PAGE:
A temperature-sensitive, conditionally lethal actin mutant of , DBY 1693, was used to study, using light and electron microscopy, dysfunction of the actin cytoskeleton in the morphogenesis of the cell wall. Cells of this mutant strain survived at least 24 h at the restrictive temperature (37°C). These cells showed isodiametric growth. Mutant cells accumulated vesicles, probably as a consequence of chaotic secretory transport caused by loss of polarity. A conspicuous morphological response to the dysfunction of actin was the formation of an aberrant wall over the whole surface of the isodiametrically-growing cell. This wall was of loose texture with protruding glucan microfibrils incompletely masked with amorphous matrix. It resembled the regenerating cell wall on the surfaces of yeast protoplasts. The localization of wall synthesis over the whole surface of temperature sensitive actin mutant cells was in accordance with an even distribution of submembranous actin in the form of patches (similarly to regenerating protoplasts). Delocalization of finger-like invaginations of the plasma membrane from the bud region to the whole surface of the growing cell was also found in mutant cells.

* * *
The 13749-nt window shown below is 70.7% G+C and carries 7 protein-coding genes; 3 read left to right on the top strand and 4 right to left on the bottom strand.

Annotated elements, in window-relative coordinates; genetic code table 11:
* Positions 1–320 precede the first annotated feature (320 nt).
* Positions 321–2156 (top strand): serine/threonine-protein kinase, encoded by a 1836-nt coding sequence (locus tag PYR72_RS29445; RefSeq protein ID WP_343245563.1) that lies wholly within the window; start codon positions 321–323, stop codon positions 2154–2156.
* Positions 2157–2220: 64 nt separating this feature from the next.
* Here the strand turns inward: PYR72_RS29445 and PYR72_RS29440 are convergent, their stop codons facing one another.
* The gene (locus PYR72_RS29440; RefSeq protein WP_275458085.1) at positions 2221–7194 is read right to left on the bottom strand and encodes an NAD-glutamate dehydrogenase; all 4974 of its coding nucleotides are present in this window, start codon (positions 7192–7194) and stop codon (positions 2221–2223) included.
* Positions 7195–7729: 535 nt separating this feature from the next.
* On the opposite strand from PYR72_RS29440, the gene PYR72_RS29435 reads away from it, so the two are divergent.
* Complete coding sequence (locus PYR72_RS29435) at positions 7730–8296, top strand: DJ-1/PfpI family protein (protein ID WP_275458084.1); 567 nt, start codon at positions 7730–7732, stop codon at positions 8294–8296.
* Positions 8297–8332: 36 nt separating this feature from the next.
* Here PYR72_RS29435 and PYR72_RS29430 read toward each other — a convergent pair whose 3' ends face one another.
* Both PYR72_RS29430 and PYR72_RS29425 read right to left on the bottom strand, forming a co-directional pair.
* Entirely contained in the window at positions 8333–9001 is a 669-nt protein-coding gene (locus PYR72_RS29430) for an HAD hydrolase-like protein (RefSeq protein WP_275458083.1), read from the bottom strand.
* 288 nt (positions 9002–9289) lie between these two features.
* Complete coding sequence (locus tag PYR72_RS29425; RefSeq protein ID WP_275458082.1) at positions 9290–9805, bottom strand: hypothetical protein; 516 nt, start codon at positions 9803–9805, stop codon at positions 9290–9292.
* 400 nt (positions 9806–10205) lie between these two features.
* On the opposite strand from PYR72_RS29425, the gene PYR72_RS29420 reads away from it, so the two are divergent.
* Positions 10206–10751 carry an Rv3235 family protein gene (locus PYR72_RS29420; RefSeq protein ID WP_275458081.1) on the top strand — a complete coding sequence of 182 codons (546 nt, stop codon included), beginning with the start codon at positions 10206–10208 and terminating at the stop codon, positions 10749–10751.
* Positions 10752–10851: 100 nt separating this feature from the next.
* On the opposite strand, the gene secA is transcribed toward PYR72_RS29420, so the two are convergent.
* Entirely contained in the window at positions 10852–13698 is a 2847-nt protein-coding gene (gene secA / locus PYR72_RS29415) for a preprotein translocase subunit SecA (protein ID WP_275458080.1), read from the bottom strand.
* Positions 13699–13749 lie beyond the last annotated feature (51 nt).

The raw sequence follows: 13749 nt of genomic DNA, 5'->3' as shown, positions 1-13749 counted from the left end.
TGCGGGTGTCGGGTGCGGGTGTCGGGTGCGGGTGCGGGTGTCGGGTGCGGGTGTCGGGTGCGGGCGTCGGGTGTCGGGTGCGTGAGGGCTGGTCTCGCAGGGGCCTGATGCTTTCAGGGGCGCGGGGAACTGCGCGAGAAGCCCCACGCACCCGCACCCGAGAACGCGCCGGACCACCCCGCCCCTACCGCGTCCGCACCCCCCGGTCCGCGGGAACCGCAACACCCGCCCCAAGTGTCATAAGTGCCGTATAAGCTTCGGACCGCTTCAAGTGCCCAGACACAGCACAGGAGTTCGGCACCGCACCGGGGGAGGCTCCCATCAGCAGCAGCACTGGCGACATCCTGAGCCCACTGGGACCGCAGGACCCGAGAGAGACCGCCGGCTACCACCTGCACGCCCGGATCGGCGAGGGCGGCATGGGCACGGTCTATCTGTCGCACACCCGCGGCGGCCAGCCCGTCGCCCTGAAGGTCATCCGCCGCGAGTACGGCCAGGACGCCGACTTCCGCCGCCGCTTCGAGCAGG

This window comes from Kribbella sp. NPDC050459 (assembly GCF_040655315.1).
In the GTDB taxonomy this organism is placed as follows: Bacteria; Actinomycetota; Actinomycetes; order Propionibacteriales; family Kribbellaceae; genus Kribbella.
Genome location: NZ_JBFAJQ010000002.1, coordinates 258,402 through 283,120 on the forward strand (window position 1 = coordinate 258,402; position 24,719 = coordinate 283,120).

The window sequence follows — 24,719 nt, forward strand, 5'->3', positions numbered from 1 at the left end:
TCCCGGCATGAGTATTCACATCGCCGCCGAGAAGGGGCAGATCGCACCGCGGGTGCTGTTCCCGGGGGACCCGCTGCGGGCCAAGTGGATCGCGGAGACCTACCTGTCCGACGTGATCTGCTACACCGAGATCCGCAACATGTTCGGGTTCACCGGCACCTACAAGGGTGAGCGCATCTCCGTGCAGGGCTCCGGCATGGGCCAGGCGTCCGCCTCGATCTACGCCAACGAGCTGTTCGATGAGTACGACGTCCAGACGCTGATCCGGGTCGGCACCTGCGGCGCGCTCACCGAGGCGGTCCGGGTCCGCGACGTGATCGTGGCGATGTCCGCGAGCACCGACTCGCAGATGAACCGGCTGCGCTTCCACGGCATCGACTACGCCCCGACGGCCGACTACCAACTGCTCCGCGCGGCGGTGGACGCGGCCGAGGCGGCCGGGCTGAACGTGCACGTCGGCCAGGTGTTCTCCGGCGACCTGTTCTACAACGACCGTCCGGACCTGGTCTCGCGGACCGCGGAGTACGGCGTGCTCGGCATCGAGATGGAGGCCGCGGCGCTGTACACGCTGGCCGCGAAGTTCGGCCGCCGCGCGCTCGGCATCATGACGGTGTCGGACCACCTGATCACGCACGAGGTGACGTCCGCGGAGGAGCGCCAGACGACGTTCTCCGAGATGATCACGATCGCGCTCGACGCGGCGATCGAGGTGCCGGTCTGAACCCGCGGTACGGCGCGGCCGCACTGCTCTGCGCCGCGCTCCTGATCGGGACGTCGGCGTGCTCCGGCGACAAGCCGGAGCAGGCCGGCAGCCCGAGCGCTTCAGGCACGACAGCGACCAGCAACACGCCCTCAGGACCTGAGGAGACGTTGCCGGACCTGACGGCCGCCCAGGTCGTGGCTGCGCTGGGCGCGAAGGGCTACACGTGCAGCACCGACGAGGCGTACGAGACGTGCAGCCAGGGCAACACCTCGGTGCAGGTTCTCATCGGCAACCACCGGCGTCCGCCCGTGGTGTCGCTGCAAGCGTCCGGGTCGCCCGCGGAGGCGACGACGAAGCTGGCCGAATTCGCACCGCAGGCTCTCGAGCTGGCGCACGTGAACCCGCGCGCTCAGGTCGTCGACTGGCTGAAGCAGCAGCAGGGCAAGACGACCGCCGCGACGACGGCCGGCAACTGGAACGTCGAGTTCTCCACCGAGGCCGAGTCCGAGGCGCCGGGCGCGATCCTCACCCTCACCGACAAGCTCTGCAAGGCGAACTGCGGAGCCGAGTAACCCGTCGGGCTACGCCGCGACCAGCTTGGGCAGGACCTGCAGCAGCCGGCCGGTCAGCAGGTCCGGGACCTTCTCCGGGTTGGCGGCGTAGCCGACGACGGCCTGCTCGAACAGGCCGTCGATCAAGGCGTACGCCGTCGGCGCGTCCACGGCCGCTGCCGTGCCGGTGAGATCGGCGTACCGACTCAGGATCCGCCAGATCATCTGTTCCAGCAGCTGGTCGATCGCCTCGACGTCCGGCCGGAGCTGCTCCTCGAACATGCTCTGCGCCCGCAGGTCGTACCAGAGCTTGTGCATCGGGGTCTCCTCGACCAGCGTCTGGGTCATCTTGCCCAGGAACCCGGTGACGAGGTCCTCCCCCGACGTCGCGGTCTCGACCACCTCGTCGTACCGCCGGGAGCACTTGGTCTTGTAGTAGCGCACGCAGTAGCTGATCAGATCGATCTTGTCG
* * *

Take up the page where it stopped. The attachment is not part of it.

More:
Article metrics loading...

Loading full text...

Full text loading...

This is a required field
Please enter a valid email address
Approval was a Success
Invalid data
An Error Occurred
Approval was partially successful, following selected items could not be processed due to error